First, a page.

Heavenly Bodies


What’s the first thing you think of when you hear “Catholic clothing?”



I am guessing that it’s likely not glamour or women’s high fashion. Personally, I picture nun’s habits and Catholic school uniforms with drab-colored plaid and enforced skirt lengths. While the conservative garments of priests and the Pope are sometimes more extravagant, the garments for women in the Catholic church are even less traditionally “fashionable.” They are definitely nowhere near what you’d see on a runway — or so I thought.



The latest Costume Institute exhibition at the Metropolitan Museum of Art, Heavenly Bodies: Fashion and the Catholic Imagination proved me wrong. This year, the exhibit focuses on religious garments and Catholic-inspired fashion, showcasing not just fashion’s beautiful visual qualities, but its ability to empower women rather than place restrictions on their bodies.



The exhibitions at the Met’s Fifth Avenue and the Cloisters locations feature multitudes of religious garments, like papal robes and crowns. Yet, the most visually striking pieces are not the overtly religious ones, but the modern fashions inspired by Catholicism. The extravagant looks weren’t just made for the men in power, but for secular women too. The exhibition provided an intriguing juxtaposition between the male-dominated realm of organized religion and an intense focus on women’s apparel.




Gold, glittering Versace gowns adorned with sequins and crosses perch atop high pedestals while one blood-red Valentino gown reveals a daring slit down to the bellybutton -- a far cry from your average Sunday best. Some of these pieces interpreted religiosity more loosely than others, but even the evolution of nun’s garments through the years looked like haute couture when put on mannequins and arranged in a striking display.



Nearly every figure in the exhibit had notes of femininity, from the angelic beings and starry-cloaked bodies suspended from the ceiling to the blank form wearing an extraordinary Valentino gown embroidered with Adam and Eve in the Garden of Eden.



We might even say that the titular “heavenly bodies” of the exhibit are specific women’s bodies—the body of Mary who carried Jesus, the bodies of the nuns who wear the habits, and the bodies of the women who wore or inspired the other creations. Even if women might not have as much freedom within the church than men—both in terms of what positions of power they hold and what kinds of outfits they might literally wear—the world of fashion is not so restricted by gender.




The costumes transformed the typical department store white mannequins into elegant, ethereal beings, and promise to do the same to any person who wears them. Despite that well-regarded fashion saying, “Wear the clothes, don’t let the clothes wear you,” the gaunt mannequins proved that, that does not apply here. A jeweled Versace leather jacket and Alexander McQueen crown of thorns headband might be a bit out of place at Mass, but some clothing is born to steal the show.



But beyond forcing me to reconsider religion as fashion, the exhibition’s idea of the “Catholic imagination” prompted me to contemplate my own Catholic upbringing and the way I often imagine religion as restrictive and confining.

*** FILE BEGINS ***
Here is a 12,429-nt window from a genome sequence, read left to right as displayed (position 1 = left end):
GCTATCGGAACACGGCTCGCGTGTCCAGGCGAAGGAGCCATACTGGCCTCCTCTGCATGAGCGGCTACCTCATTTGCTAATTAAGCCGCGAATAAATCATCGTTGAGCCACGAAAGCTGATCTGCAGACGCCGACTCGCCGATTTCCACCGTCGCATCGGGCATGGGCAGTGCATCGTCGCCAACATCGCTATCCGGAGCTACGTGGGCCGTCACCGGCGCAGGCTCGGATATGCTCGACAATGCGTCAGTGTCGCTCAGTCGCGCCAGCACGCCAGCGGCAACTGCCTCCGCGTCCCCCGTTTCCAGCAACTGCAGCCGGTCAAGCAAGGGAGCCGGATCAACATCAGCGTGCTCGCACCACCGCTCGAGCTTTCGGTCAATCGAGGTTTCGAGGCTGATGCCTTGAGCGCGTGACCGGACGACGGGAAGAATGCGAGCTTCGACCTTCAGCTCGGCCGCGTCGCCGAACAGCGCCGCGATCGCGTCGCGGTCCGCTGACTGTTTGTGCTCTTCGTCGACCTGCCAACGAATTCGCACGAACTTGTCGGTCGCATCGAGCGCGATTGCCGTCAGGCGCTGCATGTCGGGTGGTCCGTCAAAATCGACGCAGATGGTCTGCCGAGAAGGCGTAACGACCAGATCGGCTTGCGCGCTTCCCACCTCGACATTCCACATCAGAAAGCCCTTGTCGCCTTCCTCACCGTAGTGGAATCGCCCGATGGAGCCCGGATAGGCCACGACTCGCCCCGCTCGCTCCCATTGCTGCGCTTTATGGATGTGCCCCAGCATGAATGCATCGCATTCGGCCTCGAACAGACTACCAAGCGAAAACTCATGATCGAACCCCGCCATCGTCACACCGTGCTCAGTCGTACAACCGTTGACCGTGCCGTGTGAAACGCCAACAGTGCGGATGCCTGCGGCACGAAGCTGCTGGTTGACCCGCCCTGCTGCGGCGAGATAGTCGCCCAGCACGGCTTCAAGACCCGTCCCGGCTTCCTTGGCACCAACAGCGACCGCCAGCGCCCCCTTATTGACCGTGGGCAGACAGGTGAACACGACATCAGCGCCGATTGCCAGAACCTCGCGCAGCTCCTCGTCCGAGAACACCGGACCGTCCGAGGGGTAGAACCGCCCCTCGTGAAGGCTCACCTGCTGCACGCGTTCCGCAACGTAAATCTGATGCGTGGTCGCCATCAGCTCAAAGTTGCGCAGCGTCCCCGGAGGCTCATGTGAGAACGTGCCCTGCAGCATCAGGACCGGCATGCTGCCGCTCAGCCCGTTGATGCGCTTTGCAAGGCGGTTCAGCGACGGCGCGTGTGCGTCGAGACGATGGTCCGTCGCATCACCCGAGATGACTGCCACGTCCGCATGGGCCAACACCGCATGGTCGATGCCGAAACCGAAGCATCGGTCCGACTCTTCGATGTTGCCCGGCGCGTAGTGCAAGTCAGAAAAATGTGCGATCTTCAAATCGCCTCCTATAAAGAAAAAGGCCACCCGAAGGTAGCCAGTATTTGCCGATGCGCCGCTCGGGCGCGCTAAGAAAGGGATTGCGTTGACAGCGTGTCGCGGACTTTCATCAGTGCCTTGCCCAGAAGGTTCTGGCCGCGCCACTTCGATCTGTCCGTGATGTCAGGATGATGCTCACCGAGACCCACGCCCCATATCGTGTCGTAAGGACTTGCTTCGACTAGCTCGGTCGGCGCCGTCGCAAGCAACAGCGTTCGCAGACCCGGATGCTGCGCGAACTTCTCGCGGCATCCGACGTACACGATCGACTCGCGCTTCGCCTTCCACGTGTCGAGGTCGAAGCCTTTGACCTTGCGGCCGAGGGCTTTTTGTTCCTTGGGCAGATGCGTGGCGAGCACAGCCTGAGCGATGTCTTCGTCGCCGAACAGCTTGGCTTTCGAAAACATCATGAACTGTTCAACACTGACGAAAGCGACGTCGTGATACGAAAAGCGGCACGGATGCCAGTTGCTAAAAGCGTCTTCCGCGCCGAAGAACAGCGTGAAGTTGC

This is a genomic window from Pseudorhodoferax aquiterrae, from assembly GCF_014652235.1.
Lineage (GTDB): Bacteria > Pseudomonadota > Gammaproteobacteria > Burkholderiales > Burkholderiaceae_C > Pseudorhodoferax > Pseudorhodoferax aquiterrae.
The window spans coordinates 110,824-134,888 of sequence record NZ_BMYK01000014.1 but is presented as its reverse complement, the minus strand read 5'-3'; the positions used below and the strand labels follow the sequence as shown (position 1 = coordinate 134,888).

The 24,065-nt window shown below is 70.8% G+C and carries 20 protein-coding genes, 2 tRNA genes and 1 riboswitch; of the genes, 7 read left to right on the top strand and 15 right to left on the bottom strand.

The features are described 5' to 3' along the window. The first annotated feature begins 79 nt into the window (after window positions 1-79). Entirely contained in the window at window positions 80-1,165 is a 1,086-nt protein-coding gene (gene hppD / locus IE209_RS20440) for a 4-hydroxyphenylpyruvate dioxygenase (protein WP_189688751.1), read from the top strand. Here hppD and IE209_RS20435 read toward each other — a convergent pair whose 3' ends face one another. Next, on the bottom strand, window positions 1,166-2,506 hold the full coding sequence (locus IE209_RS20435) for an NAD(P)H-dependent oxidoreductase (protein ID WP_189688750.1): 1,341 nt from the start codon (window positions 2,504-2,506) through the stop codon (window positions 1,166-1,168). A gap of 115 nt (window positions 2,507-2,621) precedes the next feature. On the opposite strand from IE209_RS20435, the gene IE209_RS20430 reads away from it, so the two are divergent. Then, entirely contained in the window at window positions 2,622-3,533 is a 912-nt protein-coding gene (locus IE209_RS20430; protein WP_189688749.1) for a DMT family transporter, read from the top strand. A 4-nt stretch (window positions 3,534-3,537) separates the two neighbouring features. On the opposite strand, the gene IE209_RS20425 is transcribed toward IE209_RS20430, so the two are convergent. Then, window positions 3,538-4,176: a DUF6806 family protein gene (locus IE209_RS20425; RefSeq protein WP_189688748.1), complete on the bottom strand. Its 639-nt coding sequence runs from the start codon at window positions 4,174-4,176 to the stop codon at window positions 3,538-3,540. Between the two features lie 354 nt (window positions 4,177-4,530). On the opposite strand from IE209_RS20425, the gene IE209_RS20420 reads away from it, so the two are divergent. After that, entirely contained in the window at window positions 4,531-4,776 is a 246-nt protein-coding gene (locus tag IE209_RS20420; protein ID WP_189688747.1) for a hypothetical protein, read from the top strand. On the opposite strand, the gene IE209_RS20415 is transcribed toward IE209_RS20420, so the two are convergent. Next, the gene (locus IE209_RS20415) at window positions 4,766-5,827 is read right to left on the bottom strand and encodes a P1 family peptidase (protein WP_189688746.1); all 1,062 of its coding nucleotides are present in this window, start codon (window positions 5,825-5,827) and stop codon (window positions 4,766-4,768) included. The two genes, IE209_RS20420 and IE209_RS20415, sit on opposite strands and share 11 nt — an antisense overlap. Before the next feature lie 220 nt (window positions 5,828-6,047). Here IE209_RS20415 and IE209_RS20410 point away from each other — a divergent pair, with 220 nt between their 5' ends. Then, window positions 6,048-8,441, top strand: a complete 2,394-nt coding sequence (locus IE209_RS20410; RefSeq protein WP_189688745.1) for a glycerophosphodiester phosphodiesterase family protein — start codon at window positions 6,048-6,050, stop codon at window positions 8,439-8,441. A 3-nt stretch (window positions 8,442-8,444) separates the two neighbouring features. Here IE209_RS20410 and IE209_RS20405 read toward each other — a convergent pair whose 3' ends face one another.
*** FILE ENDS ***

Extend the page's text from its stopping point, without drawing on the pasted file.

I have so many memories of going to church on holidays, attending religious education classes, and buying fancy dresses for my Communion and Confirmation. To me, religion always felt so formal and dictated by tradition. I remember on the morning of my first Communion, I spilled a giant glass of milk on my white dress. Disrupting the pristine whiteness of the outfit—messing up the tradition—felt like the worst thing I could do, second to messing up prayers. My mother tried to comfort me by saying that it was just a dress, that the milk probably wouldn’t even stain, but that didn’t help in the moment. Maybe because it’s never just a dress or an outfit or accessory. These pieces of religious fashion come with the baggage of long histories, becoming symbols of outside expectations placed on the individual as well as the image the individual chooses to put forward.



That dress represented a step forward in my religious education and was something I wore as my whole family gathered together to watch this rite of passage—and I was afraid of ruining it. But the Met’s exhibition shows that we should not be afraid of these kinds of imperfections or alterations, even those that are accidental; there is no single path to religiosity nor any single way you must look.




The featured designers drew inspiration from religion, the Bible, and heritage without necessarily being literal. “Heavenly clothing” doesn’t have to be drab, all white, or innocent; it can be provocative and stimulating, adding new meaning to “the body and blood.”



Religious fashion always seemed limited to the elite few—for Mass and not the masses. But even if you don’t have the extreme wealth or a position of power in the church to wear lavish outfits, there is always room for your own interpretation. Beyond this exhibit and its accompanying gala, secular celebrities like Madonna, Nicki Minaj, and Britney Spears have invoked Catholic imagery in their outfits, and religious-inflected like pleated skirts to crucifixes have become mainstream.



While Heavenly Bodies’ sumptuous designs are still well outside the realm of feasibility for me to wear, the “Catholic imagination” idea comes back to scream at me that, with fashion, anything is possible for those who dare to imagine.




By Alexandra Davis

Photography by Lindsey Garretson

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